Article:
Children are welcome visitors throughout Southeast Asia, but perhaps nowhere are they as enthusiastically greeted as in Vietnam. Don’t be surprised if your child is gently patted and co-ed over. Western children are still a bit of a curiosity in Vietnam and highly esteemed because of the Confucian tradition stressing the importance of continuing the family line.
Vietnamese are very tolerant, especially of very young children. There is time enough for discipline, they believe, when children are older. For Westerners that means traveling with kids in Vietnam is a low-stress vacation. And there’s no shortage of activities and experiences for children from preschoolers to teenagers.
Here are some of our young travelers’ favorite things to do in Vietnam:
1. Go to a water puppet show.
Pint-sized lacquered puppets parade, dance, and do battle with dragons across the surface of shallow pools as if by magic. (The puppeteers are completely hidden fromview behind an ornate screen and control the puppets with underwater sticks and hanging strings.) Water puppeteering originated in the 11th century to keep the spirits and the rice-farmers amused, but the performances of the wooden human and animal figures fascinate even the most earth-bound travelers. The audiences no longer have to stand in waist-deep water to see the puppets act out folk tales on flooded rice paddies, but sit in comfortable theater seats. Live folk music of bells, cymbals, flutes, stringed instruments and vocals move the action as the watery stage becomes crowded with more and more puppets.
For child puppet enthusiasts, we can arrange a private show and meeting with a water puppet maker. Otherwise, the Thang Long Water Puppet Theater in Hanoi is the most famous puppet show. In Ho Chi Minh City, you can enjoy the show at the Golden Dragon Water Puppet Theater.
2. Kayak in Halong Bay.
Cruising the “Bay of the Landing Dragon” in the Gulf of Tonkin, about a 3-hour drive from Hanoi, is a must on traveler’s list of things to do in Vietnam. Children will oh-and-ah at the limestone karst pillars that rise straight up from he sea like giant towers. Named a UNESCO World Heritage Site about a decade ago, Halong is a very popular destination. But few travelers do what your family will do—that is take sea kayaks stored on your larger boat to explore a few of the 1500 islets in the bay.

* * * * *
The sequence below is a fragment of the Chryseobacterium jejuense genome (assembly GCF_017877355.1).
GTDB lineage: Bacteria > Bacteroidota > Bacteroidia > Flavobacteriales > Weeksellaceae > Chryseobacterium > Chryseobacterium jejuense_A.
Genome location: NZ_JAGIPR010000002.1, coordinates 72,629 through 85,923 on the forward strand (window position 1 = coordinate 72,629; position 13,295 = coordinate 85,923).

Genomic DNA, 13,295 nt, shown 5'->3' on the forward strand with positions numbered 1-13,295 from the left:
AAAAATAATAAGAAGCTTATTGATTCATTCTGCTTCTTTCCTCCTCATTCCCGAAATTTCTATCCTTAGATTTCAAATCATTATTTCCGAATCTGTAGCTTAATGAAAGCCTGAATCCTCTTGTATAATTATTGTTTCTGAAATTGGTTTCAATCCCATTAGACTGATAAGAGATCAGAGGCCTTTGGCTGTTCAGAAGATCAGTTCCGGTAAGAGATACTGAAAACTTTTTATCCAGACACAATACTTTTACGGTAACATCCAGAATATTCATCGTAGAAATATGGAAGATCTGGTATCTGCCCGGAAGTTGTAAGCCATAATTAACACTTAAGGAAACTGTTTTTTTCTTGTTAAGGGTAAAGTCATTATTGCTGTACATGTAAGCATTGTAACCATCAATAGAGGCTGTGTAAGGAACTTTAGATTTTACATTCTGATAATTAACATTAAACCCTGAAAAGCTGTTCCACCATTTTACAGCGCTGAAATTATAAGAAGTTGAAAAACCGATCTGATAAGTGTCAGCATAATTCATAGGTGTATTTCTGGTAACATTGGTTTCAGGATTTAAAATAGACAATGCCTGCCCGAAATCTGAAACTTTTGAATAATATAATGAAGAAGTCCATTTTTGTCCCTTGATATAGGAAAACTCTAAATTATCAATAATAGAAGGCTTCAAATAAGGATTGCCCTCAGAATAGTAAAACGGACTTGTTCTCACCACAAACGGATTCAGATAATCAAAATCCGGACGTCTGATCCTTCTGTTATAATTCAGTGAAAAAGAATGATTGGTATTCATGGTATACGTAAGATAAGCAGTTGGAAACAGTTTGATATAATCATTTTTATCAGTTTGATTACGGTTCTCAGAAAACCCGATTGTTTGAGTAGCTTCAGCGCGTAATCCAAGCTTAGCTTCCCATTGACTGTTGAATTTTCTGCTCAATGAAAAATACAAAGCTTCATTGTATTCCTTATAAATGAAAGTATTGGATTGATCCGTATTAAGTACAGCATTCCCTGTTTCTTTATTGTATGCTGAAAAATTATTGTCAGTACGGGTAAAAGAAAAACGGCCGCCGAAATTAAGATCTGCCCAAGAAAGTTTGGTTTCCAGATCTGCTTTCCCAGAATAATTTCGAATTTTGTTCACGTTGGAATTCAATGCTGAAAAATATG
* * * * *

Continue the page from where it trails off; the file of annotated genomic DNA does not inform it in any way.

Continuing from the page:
Kids do feel like real explorers as they paddle or are paddled through hidden caves, emerging in beautiful, secret tidal lagoons where monkeys leap about the trees, fish swim in clear waters and mangroves provide shelter for tiny water creatures. Touring this spectacular seascape by kayak is a truly unique and memorable experience. It even goes a long way toward preventing travel-fatigue for the whole family.
3. Splash at a water park.
When shepherding the family from place to place, parents sometimes forget that kids like being with other kids. And a water park attracts tourists and localchildren like bees to honey. Language is no barrier, when kids start splashing! Vietnam’s water parks are considered among the coolest in the world.
Don’t be surprised if you enjoy the “epic” waterslides at Hanoi’s West Lake Theme Park as much as your children. For thrills of another kind, you can feed crocodiles between splashes at the Buddhist-themed Suoi Tien (Fairy Stream) Theme Park, which is also an amusement park, outside Ho Chi Minh City or experience the city’s Dam Sen Water Park with its 31 different water experiences.
4. Visit the monkeys and check out the night wildlife.
Animal lovers should head out to the Endangered Primate Rescue Center in Cuc Phuong National Park, the oldest national park in Vietnam. It’s a few hours’ drive from Hanoi, but the reward for making the journey is a magnificent landscape of limestone mountains and a botanical wonderland.
The center is a project of the Frankfurt Zoological Society and is home to 15 primate species, some of which are not in captivity anywhere else on the planet. Several species have been successfully bred at the center, including the black langur, a type of long-tailed Asian monkey. The center is devoted to reintroducing rare monkeys into the wild.
Since it doesn’t take much time to tour the primate facility, take advantage of some of the park’s other options. You can go on a jungle trek, search out pre-historic fossils in limestone caves, or overnight in a tent and follow a national park guide to spot nocturnal wildlife.
5. Watch one of nature’s miracles–endangered sea turtles laying their eggs.
If you’re in Vietnam between May and October, you may be able to see endangered green and hawksbill turtles lay their eggs. With over 2,000 miles of ocean coastline and island archipelagos, Vietnam has nearly a dozen sea turtle habitats. The largest is in the Con Dao islands, now a national park. About 400 turtles return to Con Dao’s nesting sites each year to dig holes in the sand and lay eggs. Each mother turtle lays about 80 eggs. Seeing the egg laying in progress with a mandatory guide requires a bit of stealth to avoid frightening the turtles. It also demands at least one sleepless night since the egg laying usually happens about 2 AM!
Con Dao National Park also has a turtle egg hatchery, where turtle eggs collected by park rangers are placed in incubators to protect them until they hatch, and the babies are big enough to release. With luck, your children will witness the release. Surely watching a hundred baby turtles cross the sand to enter the ocean is a sight you will never forget!